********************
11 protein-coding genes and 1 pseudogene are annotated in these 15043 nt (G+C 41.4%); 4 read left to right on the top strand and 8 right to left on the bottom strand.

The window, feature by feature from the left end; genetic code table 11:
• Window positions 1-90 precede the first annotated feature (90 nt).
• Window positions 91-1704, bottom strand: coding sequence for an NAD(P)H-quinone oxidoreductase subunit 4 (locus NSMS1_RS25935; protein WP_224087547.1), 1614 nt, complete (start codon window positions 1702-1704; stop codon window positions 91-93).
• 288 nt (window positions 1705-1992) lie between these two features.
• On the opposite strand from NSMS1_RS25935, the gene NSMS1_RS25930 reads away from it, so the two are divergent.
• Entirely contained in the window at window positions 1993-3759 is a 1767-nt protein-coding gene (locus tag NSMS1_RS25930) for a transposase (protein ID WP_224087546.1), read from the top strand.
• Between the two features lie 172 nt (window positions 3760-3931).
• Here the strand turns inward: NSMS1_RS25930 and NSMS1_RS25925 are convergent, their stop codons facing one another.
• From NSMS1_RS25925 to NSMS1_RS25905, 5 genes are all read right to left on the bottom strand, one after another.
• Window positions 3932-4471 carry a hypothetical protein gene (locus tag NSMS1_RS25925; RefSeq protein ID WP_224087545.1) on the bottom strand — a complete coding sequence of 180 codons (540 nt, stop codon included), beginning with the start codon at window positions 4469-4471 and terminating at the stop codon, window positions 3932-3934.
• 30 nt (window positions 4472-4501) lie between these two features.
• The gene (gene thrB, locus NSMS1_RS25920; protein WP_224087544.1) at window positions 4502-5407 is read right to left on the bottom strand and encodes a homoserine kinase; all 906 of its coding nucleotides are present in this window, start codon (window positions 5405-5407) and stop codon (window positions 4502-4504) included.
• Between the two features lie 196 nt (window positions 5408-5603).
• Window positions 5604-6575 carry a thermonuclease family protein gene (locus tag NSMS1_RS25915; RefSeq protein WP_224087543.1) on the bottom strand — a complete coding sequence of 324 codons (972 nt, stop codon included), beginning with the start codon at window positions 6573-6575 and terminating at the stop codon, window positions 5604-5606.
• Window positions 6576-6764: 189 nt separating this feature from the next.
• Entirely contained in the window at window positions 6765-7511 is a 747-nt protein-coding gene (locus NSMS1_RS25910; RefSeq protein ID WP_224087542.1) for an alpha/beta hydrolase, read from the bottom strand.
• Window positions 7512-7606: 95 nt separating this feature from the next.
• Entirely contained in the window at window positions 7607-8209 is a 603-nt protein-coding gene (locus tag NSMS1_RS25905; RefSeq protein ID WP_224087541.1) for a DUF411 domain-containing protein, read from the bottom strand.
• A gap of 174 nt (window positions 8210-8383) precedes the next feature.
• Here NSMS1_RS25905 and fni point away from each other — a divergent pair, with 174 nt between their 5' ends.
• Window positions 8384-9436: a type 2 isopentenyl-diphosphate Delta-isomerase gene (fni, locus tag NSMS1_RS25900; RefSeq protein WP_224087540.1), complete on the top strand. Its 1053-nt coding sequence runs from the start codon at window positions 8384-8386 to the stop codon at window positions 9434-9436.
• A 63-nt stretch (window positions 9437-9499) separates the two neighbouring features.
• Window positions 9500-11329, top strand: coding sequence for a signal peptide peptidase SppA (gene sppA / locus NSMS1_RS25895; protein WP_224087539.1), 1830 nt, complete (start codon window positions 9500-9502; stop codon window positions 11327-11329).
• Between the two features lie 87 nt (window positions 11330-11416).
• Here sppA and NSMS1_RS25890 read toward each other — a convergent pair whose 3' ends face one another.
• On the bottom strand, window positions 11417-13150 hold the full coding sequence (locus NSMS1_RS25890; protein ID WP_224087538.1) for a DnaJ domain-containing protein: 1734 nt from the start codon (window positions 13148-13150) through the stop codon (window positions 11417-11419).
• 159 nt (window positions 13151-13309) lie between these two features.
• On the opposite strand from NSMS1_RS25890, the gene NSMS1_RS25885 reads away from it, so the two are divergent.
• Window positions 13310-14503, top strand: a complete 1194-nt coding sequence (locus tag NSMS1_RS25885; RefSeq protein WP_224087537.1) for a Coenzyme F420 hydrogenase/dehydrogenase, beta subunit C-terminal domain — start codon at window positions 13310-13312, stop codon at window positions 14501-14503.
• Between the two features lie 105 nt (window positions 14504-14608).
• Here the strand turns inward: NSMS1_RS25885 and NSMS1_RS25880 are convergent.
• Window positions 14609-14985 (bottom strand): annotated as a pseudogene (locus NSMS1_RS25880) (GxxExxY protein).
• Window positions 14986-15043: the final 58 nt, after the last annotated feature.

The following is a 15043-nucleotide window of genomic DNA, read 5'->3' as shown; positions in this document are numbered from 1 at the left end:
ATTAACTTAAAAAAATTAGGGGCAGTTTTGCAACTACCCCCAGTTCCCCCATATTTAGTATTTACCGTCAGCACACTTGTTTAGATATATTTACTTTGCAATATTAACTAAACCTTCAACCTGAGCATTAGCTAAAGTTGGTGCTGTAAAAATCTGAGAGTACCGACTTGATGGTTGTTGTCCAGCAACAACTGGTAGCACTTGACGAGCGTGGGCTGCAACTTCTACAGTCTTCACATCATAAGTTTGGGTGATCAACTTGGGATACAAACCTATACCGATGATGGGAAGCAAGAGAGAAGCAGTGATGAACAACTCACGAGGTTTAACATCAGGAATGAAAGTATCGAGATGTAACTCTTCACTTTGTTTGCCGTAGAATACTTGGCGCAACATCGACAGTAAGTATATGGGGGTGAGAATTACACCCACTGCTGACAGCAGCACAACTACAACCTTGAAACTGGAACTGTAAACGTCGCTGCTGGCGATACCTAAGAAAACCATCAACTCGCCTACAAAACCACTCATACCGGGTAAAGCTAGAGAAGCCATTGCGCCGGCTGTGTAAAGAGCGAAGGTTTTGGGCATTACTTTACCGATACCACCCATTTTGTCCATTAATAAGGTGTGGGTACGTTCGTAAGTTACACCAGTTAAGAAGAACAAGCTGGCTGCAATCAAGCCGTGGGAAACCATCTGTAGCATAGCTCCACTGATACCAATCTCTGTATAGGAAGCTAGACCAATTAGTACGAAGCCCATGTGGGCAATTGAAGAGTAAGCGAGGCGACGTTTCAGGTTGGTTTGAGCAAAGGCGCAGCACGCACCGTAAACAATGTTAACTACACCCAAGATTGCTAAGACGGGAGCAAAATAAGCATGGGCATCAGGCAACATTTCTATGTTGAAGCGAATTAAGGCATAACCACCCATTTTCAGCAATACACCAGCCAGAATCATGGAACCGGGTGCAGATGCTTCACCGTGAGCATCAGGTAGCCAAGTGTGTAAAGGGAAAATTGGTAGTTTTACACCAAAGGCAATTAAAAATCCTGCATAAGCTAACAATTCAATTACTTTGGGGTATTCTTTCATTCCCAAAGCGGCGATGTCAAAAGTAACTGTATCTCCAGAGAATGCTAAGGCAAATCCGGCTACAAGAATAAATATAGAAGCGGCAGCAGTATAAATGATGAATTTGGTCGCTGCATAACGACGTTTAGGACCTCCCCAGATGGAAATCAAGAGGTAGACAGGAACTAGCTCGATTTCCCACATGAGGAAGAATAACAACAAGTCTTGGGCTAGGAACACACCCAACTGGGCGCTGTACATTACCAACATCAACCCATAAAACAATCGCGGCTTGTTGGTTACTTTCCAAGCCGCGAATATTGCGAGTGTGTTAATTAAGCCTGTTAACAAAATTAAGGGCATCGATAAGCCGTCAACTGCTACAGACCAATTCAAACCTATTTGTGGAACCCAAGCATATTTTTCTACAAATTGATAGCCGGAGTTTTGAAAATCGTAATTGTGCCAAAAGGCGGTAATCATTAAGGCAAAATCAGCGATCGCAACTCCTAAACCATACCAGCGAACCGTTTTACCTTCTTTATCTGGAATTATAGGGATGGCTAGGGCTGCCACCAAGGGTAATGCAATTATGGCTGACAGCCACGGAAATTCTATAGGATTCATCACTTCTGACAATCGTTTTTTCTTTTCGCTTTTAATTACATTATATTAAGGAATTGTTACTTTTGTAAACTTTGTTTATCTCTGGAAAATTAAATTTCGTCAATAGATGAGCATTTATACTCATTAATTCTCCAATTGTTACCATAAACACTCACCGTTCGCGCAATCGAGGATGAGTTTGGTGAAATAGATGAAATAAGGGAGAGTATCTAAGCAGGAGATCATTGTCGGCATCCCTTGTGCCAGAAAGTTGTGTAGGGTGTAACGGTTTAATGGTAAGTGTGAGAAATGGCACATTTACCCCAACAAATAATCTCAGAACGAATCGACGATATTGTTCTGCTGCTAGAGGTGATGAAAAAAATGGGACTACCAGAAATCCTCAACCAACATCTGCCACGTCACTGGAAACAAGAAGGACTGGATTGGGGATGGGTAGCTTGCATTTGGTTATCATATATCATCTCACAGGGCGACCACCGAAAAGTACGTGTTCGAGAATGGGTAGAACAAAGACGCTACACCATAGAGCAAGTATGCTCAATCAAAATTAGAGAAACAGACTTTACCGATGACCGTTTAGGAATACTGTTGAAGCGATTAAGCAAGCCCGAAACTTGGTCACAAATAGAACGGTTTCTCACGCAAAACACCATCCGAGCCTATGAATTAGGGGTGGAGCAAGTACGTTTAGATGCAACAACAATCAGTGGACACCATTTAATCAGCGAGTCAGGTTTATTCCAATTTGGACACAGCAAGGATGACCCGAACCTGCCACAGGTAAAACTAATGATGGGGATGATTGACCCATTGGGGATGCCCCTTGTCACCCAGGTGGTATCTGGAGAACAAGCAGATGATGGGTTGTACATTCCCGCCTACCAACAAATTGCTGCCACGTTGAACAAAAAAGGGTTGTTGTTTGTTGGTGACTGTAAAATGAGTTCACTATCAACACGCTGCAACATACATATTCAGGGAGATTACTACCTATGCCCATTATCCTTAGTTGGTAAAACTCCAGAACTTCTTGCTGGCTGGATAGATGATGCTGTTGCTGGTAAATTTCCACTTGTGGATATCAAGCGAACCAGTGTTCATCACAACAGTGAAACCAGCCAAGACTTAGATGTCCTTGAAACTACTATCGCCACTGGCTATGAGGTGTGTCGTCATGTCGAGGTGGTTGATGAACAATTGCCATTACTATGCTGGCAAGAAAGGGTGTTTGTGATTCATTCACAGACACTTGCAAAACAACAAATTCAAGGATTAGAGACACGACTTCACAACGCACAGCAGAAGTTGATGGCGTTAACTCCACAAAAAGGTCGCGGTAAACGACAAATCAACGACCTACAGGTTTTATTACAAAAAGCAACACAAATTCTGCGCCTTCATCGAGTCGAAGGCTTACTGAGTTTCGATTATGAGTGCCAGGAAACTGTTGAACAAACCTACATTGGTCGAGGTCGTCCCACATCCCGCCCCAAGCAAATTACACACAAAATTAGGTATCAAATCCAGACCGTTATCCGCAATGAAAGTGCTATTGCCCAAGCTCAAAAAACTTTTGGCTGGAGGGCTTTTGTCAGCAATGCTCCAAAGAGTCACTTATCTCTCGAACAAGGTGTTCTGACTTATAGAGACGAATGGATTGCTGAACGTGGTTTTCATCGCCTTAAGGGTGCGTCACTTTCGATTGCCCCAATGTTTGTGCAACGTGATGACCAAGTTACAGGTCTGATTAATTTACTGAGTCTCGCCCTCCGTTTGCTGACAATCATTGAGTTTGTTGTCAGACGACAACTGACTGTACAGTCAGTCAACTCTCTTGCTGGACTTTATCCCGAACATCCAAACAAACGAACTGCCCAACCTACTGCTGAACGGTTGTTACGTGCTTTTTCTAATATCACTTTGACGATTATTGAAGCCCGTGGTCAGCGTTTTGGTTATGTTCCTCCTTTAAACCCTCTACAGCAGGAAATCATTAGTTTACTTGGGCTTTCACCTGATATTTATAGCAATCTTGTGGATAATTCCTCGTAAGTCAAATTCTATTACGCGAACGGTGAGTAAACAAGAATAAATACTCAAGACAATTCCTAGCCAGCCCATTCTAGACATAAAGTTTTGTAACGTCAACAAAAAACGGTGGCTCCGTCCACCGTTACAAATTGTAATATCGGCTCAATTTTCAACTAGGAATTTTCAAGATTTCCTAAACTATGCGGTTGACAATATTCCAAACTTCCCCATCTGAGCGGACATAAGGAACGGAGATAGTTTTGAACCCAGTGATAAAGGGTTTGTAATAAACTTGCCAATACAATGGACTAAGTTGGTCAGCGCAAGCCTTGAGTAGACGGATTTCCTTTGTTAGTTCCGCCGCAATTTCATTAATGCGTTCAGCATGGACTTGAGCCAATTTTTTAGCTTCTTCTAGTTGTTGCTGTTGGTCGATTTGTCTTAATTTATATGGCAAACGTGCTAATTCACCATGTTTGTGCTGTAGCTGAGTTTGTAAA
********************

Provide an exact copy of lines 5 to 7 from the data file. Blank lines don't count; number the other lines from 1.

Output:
• 288 nt (window positions 1705-1992) lie between these two features.
• On the opposite strand from NSMS1_RS25935, the gene NSMS1_RS25930 reads away from it, so the two are divergent.
• Entirely contained in the window at window positions 1993-3759 is a 1767-nt protein-coding gene (locus tag NSMS1_RS25930) for a transposase (protein ID WP_224087546.1), read from the top strand.